And crucially, I added myself to the Diversify Tech job board. I didn't know this would happen, but the following week I was featured in their newsletter and got cold emails from three startup founders that morning (one of which was the founder of Suborbital!). I'm forever indebted to Diversify Tech for helping me start my job search with such a boost! I also applied to jobs I found on LinkedIn and the Write the Docs Slack channel, and ended up with interviews with quite a few companies. From that first contact, though, Suborbital was the one I was hoping for and measuring all others against, so I couldn't have been happier when they made me an offer (and I could turn down other offers and interviews).
Even though I was blogging about learning data science—not a topic particularly closely related to the content I now work with—my blog posts demonstrated that I could:
Learn complex and technical content
And explain it well and in a friendly, engaging manner
Read and write code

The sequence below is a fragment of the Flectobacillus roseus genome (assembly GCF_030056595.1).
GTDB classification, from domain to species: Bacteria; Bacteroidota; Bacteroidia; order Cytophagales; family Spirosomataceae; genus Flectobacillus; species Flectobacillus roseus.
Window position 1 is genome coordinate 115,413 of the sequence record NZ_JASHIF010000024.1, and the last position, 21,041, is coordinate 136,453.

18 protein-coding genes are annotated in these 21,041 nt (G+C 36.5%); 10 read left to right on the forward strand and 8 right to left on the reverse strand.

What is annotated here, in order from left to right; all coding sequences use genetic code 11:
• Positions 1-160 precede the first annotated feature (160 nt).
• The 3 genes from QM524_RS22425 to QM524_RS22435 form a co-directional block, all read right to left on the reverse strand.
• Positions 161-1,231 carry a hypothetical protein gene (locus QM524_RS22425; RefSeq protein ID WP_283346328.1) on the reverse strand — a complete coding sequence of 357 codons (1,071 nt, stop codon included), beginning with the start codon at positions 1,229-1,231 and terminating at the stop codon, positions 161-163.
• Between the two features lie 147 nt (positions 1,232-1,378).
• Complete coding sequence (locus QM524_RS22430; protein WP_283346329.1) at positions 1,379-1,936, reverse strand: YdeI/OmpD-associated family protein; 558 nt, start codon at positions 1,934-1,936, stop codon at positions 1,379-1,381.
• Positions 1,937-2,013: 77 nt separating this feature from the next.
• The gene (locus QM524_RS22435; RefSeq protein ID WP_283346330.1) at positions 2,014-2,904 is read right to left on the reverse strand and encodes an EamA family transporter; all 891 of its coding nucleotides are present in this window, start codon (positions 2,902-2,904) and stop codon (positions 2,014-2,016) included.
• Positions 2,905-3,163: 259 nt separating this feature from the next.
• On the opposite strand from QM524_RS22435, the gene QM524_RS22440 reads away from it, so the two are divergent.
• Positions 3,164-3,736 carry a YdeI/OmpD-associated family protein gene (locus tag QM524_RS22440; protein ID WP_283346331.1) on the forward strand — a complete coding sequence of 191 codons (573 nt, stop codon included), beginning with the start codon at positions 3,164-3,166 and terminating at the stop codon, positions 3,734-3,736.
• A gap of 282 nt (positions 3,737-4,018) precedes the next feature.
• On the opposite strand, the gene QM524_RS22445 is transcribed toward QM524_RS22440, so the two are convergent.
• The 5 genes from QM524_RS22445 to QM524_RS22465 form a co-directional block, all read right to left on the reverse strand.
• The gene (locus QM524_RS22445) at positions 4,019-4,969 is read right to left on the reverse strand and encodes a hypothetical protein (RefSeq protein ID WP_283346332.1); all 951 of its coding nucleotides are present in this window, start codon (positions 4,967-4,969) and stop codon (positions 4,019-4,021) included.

Get myself unstuck when concepts were tricky
Recognize when to move on when I'd been stuck for a while and couldn't get unstuck
Perform basic Git interactions and had some basic projects on my GitHub
These are skills essential to pretty much any technical writing job. Each company will have a different tech stack and different needs, but the skills I've listed above are universal. Feel free to specialize, but not at the expense of any of these universal skills!
So. my advice to aspiring technical writers is:
Pick a technical concept you want to learn, and blog as you learn it. Write the article that would have helped you last week, and next week write the article that would have helped you this week (I literally did this, totally works!).
Post questions on forums, and link to your question post in your blog for that week! This serves two purposes: you'll be networking on the forum, and showing that you know how to ask good questions and learn from the answers. That ability is super important!
Get yourself on GitHub. It's truly okay that what you're putting on there is absolutel beginner content!
Join groups like Write the Docs
Get comfortable being uncomfortable, because that feeling is your new shadow when you work in tech. There'll always be an avalanche of new and amazing stuff, and you'll never catch up and that's totally cool! Fear tells us what we have to do.